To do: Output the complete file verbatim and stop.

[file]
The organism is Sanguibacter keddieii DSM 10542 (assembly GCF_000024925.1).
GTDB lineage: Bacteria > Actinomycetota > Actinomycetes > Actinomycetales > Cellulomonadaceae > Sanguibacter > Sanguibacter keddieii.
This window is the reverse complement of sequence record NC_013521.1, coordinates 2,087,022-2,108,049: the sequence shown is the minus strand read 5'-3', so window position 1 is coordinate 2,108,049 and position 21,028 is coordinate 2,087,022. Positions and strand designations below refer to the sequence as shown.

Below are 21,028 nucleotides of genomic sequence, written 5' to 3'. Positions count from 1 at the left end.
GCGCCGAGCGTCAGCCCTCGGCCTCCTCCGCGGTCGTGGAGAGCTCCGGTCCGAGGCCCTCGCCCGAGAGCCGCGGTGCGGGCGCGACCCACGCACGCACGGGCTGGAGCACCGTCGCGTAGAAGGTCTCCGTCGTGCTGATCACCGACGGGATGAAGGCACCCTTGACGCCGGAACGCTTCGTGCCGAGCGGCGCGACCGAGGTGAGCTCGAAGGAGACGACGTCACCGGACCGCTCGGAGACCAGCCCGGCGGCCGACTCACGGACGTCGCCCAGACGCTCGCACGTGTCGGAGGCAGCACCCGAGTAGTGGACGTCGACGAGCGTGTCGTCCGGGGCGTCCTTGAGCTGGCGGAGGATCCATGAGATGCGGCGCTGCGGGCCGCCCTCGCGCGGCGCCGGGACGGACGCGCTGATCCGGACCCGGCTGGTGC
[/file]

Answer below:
The organism is Sanguibacter keddieii DSM 10542 (assembly GCF_000024925.1).
GTDB lineage: Bacteria > Actinomycetota > Actinomycetes > Actinomycetales > Cellulomonadaceae > Sanguibacter > Sanguibacter keddieii.
This window is the reverse complement of sequence record NC_013521.1, coordinates 2,087,022-2,108,049: the sequence shown is the minus strand read 5'-3', so window position 1 is coordinate 2,108,049 and position 21,028 is coordinate 2,087,022. Positions and strand designations below refer to the sequence as shown.

Below are 21,028 nucleotides of genomic sequence, written 5' to 3'. Positions count from 1 at the left end.
GCGCCGAGCGTCAGCCCTCGGCCTCCTCCGCGGTCGTGGAGAGCTCCGGTCCGAGGCCCTCGCCCGAGAGCCGCGGTGCGGGCGCGACCCACGCACGCACGGGCTGGAGCACCGTCGCGTAGAAGGTCTCCGTCGTGCTGATCACCGACGGGATGAAGGCACCCTTGACGCCGGAACGCTTCGTGCCGAGCGGCGCGACCGAGGTGAGCTCGAAGGAGACGACGTCACCGGACCGCTCGGAGACCAGCCCGGCGGCCGACTCACGGACGTCGCCCAGACGCTCGCACGTGTCGGAGGCAGCACCCGAGTAGTGGACGTCGACGAGCGTGTCGTCCGGGGCGTCCTTGAGCTGGCGGAGGATCCATGAGATGCGGCGCTGCGGGCCGCCCTCGCGCGGCGCCGGGACGGACGCGCTGATCCGGACCCGGCTGGTGC